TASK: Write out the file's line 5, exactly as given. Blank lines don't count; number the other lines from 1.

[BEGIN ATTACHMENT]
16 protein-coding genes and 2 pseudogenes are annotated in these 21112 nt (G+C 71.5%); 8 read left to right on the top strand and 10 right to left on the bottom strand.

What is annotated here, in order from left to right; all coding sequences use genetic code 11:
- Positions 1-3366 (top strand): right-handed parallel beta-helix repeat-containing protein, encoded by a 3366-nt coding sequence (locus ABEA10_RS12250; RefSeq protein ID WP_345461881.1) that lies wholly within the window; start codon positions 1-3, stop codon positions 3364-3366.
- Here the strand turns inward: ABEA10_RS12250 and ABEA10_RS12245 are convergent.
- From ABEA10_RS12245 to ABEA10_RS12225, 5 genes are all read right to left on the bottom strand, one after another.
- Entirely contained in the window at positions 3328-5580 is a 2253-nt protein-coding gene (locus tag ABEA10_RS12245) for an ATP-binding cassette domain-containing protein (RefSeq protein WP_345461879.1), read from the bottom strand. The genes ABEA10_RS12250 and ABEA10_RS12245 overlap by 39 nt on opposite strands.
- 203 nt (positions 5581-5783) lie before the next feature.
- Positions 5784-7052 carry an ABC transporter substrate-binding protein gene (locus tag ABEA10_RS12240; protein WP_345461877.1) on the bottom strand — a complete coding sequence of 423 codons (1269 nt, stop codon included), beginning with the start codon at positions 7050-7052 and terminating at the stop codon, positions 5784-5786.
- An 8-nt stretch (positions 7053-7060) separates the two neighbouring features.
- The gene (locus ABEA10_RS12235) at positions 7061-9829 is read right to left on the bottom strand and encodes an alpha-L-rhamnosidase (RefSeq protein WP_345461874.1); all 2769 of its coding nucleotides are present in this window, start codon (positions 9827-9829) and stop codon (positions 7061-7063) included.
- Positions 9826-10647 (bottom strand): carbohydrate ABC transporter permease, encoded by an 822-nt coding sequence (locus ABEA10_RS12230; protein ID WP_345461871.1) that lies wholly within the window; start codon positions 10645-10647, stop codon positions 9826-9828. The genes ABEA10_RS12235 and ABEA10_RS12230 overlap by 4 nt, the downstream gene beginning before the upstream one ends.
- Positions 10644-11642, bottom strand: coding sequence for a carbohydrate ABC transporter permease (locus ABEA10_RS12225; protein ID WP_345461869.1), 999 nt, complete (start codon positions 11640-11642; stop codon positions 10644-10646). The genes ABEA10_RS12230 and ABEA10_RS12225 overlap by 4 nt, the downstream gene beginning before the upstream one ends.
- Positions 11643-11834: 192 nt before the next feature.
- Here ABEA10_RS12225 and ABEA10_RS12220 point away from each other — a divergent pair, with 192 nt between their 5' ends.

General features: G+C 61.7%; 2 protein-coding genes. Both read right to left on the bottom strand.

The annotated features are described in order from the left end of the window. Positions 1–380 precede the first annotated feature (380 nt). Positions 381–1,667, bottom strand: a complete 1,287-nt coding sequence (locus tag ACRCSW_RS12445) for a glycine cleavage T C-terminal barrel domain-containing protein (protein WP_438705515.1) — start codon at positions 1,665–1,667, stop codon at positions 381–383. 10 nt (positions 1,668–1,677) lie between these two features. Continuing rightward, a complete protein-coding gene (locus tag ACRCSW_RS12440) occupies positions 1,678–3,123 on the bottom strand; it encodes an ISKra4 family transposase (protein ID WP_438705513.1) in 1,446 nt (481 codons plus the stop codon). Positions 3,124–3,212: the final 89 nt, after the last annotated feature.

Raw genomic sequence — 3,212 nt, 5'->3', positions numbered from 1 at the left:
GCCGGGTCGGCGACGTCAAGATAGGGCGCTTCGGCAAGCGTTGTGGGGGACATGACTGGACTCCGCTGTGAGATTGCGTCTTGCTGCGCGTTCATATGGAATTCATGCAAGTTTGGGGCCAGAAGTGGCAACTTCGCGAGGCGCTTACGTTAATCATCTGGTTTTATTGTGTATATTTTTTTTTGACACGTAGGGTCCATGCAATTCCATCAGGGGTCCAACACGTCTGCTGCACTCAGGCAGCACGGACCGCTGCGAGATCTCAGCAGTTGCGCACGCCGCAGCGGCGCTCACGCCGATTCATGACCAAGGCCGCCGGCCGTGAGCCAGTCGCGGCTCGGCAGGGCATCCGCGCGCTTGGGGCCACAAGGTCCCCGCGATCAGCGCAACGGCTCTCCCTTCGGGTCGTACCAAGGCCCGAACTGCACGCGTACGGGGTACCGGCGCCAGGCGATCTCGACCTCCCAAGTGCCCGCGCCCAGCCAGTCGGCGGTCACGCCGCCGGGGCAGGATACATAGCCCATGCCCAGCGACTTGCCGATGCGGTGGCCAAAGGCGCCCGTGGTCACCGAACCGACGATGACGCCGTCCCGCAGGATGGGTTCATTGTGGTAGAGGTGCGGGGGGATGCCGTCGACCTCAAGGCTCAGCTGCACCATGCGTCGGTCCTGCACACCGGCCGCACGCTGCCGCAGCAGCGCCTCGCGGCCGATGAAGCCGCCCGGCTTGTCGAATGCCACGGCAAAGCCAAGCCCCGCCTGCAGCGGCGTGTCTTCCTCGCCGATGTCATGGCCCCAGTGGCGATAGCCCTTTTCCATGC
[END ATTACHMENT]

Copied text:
- From ABEA10_RS12245 to ABEA10_RS12225, 5 genes are all read right to left on the bottom strand, one after another.